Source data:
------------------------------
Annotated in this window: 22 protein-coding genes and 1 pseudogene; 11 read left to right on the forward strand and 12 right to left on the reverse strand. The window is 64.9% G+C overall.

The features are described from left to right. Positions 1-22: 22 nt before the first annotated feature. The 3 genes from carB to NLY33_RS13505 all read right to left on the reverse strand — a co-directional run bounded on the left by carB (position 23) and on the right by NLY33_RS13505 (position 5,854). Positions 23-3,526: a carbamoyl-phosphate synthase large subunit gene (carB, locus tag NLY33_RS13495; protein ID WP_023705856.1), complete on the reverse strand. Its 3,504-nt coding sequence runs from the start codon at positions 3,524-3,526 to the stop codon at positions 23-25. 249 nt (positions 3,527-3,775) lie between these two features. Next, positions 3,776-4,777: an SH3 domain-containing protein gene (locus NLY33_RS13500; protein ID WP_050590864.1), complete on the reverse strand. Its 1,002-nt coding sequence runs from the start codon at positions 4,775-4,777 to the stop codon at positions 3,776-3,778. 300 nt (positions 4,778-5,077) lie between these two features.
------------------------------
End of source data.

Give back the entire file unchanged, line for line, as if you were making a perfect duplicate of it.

Annotated in this window: 22 protein-coding genes and 1 pseudogene; 11 read left to right on the forward strand and 12 right to left on the reverse strand. The window is 64.9% G+C overall.

The features are described from left to right. Positions 1-22: 22 nt before the first annotated feature. The 3 genes from carB to NLY33_RS13505 all read right to left on the reverse strand — a co-directional run bounded on the left by carB (position 23) and on the right by NLY33_RS13505 (position 5,854). Positions 23-3,526: a carbamoyl-phosphate synthase large subunit gene (carB, locus tag NLY33_RS13495; protein ID WP_023705856.1), complete on the reverse strand. Its 3,504-nt coding sequence runs from the start codon at positions 3,524-3,526 to the stop codon at positions 23-25. 249 nt (positions 3,527-3,775) lie between these two features. Next, positions 3,776-4,777: an SH3 domain-containing protein gene (locus NLY33_RS13500; protein ID WP_050590864.1), complete on the reverse strand. Its 1,002-nt coding sequence runs from the start codon at positions 4,775-4,777 to the stop codon at positions 3,776-3,778. 300 nt (positions 4,778-5,077) lie between these two features.